Excise can be taxing.





"Fierce Sex:" Something Is Fishy In Kaohsiung

As Mr. Wu and we visited a small aquarium in one of the parks - really more of a collection of fish tanks on two floors - we enjoyed some of the signs almost as much as we did the often-beautiful tropical fish.












Taiwan: Day Tour Of Kaohsiung

Shortly after 9:30 a.m. a very nervous Mr. Wu picked us up in his SUV. His English is not as strong as Bill Wang's, whose English is not as strong as Lau's English. We find out that Mr. Wu is a graduate of the Taiwan naval academy, but that his career was in the infantry. We gather he is now retired, and whatever time he says he spent in Pomona California did not really improve his English.

We have only a vague idea of most of what we saw, but we reinforced our impression that Kaohsiung is quite a lovely city.
We drove by two of the late President Chiang Kai-shek's residences but chose not to go inside. We did catch a glimpse of the old presidential Packard (?) parked in the garage.
We also saw groups of school children and other tourists eager to visit the same sites.








Saturday, September 28, 2013

Taiwan: Onward To Taipei

Bill Wang dropped us off at our hotel about 5:00 p.m. and was embarrassingly grateful for our generous tip. He looked after us very well from start to finish and even made sure we got the senior citizen discount for the high-speed train back to Taipei.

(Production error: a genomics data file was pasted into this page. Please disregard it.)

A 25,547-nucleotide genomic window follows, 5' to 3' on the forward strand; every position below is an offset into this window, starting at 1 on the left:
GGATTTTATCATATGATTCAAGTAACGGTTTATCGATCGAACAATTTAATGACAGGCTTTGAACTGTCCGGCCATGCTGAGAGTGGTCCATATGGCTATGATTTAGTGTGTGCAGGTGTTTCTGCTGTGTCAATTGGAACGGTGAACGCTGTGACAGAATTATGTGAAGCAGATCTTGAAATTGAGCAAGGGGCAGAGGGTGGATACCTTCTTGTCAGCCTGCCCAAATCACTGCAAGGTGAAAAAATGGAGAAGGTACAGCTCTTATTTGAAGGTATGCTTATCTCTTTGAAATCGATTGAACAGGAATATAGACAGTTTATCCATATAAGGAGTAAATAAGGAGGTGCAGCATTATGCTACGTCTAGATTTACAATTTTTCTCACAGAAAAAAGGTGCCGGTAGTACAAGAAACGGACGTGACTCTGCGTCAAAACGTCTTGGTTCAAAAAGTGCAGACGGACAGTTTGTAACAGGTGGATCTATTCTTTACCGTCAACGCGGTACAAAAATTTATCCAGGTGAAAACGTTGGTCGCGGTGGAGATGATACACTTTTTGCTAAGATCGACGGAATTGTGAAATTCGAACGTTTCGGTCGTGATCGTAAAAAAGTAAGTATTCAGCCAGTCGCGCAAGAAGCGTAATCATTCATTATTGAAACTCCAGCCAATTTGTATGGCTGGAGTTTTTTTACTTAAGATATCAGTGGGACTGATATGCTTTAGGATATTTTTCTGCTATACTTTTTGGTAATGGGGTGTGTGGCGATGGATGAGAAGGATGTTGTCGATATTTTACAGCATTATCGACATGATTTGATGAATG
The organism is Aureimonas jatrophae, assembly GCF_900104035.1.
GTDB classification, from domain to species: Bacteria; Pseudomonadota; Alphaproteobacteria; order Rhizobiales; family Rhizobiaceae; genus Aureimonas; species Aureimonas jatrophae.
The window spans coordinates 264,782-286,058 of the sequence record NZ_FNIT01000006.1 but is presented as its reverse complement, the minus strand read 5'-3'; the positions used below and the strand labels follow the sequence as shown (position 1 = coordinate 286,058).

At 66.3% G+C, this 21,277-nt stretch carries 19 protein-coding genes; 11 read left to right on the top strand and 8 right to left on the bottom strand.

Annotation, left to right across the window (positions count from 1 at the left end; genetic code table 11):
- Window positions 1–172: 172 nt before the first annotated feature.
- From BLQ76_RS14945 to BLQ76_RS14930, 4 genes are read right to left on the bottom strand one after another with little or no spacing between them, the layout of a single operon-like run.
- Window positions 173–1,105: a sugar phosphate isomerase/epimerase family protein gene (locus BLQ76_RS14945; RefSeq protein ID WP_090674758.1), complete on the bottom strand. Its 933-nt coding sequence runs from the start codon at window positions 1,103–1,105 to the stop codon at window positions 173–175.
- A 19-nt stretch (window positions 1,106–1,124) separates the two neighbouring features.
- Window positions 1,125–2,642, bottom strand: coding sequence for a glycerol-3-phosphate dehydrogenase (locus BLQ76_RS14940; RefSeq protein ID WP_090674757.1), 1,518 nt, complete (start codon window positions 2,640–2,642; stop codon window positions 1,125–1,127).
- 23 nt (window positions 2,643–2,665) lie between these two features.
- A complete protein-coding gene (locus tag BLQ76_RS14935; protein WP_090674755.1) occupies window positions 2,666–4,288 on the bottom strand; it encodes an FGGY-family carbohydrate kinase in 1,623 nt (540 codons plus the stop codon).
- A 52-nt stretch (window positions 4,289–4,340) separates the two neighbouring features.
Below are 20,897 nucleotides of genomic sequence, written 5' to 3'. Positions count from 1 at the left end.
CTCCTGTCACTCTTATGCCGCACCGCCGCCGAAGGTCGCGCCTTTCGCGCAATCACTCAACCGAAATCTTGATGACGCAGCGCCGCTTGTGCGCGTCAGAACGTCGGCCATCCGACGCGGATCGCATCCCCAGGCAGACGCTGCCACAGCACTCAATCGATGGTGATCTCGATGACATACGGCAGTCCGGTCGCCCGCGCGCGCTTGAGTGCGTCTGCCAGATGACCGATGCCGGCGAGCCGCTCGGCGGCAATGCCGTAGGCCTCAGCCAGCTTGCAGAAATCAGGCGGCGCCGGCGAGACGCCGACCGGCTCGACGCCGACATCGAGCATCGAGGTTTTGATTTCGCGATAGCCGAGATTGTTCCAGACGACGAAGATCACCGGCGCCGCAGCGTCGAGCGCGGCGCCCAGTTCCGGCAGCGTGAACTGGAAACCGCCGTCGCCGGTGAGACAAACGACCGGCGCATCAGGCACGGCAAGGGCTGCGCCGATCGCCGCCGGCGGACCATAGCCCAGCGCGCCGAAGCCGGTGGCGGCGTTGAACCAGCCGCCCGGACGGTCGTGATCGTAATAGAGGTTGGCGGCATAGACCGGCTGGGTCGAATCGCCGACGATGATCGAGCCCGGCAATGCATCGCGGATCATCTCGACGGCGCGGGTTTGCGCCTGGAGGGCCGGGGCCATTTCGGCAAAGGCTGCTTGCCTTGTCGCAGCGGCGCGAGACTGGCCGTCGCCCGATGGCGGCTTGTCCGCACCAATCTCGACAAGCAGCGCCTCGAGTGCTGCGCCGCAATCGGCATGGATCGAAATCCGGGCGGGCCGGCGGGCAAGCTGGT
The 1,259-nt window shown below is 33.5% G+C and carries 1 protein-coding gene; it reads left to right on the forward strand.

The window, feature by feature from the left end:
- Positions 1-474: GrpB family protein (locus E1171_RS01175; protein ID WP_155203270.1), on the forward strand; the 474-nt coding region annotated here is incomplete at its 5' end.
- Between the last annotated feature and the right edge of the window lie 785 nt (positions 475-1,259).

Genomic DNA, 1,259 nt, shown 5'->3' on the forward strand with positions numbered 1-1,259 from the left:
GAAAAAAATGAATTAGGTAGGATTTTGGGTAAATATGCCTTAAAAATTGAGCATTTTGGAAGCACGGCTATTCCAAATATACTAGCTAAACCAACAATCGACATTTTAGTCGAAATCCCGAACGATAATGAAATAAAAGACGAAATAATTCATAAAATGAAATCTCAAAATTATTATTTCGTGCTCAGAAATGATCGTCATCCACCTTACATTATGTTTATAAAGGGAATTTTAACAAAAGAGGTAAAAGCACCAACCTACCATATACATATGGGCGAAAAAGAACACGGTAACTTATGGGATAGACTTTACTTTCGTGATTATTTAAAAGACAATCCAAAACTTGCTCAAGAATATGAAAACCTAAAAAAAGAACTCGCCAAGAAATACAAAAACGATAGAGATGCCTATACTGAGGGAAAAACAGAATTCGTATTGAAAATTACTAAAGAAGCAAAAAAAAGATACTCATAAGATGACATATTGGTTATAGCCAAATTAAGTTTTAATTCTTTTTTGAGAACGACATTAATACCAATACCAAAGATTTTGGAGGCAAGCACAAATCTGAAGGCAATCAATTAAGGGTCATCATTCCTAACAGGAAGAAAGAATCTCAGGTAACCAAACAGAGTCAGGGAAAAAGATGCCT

Last night we walked over to the river and nursed a beer while a middle-aged band performed nearby. One of the singers and her husband had lived for years in New York before returning and we enjoyed a nice little chat with them. The music was Chinese pop and generally pentatonic although she made a game effort at "I Can't Help Falling in Love With You."

This morning we'll check out of the hotel and one Mr. Wu will provide a city tour before dropping us off at the high-speed train. The trains are built by the Japanese and apparently even faster than the Japanese Bullet Train. What intrigues us that they seem to run quite often - more of a subway schedule than a train schedule - and we'll be back in Taiwan in about 90 minutes.

Kathy is finally beating her cold and we're looking forward to the day.

Taiwan: Henchun Chuhuo - A Real Gas

We drove back north across a "mountain pass" (as the Taiwanese call it) and stopped at Henchun Chuhuo ("releasing fire" in Mandarin), a place where  natural gas seeps to the surface and results in visible flames.

Despite the dire warning signs, illegal vendors at the top apparently sell "popcorn, sweet potatoes, and eggs" for do-it-yourself cooks.

When we were there, an entrepreneur was busily involved with cooking potatoes or at least something wrapped in aluminum foil and shaped like potatoes. Our guide, Bill Wang, told us that the police probably weren't too interested in pursuing such trivial crimes.



No, it's not exactly Yellowstone or New Zealand's Rotorua but it was mildly interesting.